CHAPTER FIVE

1896 —1898: A Durable Man

N MOST human activities, when you reach the top there's only one way to go — and that's down. In the three years following the Temple I Cup triumph of 1895 both Cy Young and the Spiders experienced the disappointments of falling short. They remained good, it's true. But as age corroded the core of the once-splendid Cleveland club, the team slowly lost its capacity to compete with the National League's best. And as Kid Nichols pulled away from the small pack of leading hurlers in the National League to establish himself as an unrivaled superstar, Young had to accommodate himself to continued membership in that group of reliable, dependable, strong, but only occasionally overwhelming pitchers. Meanwhile, as an ominous backdrop to all that happened on the ball field, there was a steady erosion of fan support for the Spiders in Cleveland. A businessman to the bone, Frank Robison was not slow to wonder whether he would be better off trying to hawk his diamond entertainment in another city. Still, in the early months of 1896 these difficulties were not yet discernible.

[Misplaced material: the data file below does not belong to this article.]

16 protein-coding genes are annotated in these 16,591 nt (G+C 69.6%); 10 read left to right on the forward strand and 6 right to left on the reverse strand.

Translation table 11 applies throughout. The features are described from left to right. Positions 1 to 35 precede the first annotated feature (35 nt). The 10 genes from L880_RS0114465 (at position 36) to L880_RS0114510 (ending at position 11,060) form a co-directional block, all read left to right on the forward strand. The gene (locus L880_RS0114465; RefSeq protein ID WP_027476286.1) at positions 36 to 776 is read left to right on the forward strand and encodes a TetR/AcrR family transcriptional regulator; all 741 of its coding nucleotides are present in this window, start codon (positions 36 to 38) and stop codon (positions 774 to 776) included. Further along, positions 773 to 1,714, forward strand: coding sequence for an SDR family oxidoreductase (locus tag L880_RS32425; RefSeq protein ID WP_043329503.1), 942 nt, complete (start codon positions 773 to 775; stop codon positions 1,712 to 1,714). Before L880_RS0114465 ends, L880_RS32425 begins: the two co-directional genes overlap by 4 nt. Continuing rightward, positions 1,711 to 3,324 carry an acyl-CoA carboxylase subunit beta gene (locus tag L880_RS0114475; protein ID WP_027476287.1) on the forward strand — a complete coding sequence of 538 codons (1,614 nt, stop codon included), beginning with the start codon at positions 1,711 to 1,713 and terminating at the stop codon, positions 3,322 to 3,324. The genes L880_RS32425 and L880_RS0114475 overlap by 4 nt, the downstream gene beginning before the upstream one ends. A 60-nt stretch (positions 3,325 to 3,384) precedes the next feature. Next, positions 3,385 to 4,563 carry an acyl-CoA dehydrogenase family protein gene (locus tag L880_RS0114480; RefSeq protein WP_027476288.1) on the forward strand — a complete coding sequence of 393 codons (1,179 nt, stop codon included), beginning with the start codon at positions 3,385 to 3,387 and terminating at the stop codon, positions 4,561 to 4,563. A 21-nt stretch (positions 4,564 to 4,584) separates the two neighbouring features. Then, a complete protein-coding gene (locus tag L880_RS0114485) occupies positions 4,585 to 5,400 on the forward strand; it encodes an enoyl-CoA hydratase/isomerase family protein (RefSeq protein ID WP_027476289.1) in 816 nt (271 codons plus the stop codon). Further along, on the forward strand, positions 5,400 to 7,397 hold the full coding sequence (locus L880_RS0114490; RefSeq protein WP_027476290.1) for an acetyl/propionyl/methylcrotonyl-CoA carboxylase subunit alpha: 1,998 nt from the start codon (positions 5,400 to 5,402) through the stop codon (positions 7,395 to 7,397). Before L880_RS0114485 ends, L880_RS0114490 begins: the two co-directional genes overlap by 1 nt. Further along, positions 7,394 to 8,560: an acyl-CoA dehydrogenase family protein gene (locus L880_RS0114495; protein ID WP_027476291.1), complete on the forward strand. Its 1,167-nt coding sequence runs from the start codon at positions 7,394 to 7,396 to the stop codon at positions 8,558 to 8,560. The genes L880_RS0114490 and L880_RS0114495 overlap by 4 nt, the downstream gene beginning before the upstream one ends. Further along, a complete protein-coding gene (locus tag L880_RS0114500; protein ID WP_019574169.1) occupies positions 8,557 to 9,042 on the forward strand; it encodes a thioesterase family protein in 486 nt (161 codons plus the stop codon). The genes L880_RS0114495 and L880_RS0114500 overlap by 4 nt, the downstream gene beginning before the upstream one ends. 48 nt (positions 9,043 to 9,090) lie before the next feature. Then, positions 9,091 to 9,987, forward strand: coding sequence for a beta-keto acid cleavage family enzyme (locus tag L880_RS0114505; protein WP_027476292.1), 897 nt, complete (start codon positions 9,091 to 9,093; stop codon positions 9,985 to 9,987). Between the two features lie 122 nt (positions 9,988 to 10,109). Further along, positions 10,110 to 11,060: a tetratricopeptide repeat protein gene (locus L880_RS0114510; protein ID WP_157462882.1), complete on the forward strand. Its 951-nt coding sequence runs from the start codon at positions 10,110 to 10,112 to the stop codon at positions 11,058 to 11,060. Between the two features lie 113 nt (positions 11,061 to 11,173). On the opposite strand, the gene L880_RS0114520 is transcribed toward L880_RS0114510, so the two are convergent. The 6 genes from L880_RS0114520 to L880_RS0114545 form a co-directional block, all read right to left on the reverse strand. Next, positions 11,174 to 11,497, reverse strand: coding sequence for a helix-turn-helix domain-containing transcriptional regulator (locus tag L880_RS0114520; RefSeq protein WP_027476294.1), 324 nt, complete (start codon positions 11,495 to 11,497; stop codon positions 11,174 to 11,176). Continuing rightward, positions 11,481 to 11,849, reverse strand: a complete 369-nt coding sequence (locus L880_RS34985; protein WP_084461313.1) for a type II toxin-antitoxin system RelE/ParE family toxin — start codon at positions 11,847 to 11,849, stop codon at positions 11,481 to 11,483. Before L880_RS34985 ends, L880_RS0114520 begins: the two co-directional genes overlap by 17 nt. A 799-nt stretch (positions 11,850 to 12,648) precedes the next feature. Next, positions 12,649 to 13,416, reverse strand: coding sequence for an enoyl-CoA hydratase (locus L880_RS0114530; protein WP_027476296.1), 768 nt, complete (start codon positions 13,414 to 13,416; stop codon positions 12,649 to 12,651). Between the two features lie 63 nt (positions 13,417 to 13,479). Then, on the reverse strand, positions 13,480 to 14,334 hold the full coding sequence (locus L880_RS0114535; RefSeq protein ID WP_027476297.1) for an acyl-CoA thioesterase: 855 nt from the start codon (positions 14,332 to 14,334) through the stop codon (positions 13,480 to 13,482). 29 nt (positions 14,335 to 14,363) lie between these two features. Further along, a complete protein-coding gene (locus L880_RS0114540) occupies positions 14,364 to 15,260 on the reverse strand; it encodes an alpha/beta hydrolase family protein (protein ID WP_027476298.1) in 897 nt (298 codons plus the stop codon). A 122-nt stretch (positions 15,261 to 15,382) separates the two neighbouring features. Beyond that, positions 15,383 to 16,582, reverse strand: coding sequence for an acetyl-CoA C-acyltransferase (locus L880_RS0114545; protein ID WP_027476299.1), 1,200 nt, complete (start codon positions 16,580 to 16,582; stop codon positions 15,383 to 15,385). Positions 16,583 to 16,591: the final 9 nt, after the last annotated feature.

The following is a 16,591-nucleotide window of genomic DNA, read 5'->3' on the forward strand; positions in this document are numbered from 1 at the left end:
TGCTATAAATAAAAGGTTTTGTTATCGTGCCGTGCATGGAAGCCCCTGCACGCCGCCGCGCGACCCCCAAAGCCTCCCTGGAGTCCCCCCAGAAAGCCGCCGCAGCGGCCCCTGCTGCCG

For preseason practice the Spiders returned to Hot Springs, site of their training prior to the successful 1892 season. Before leaving for the spa Cy Young declared his optimism about the coming season. “I am in fine shape, ” he said “and if the other Spiders are in as good shape as I am, no team in the league will be in it with Cleveland this season.” 1 This widely shared confidence was based on the belief that the returning Spider players would be as good as ever and that several new pitchers — Icebox Chamberlain, Zeke Wilson, and Cy Swaim — would fortify the team's already formidable hurling staff. The springtime work of the squad did nothing to undermine the hopes of its fans. In fact, by winning a

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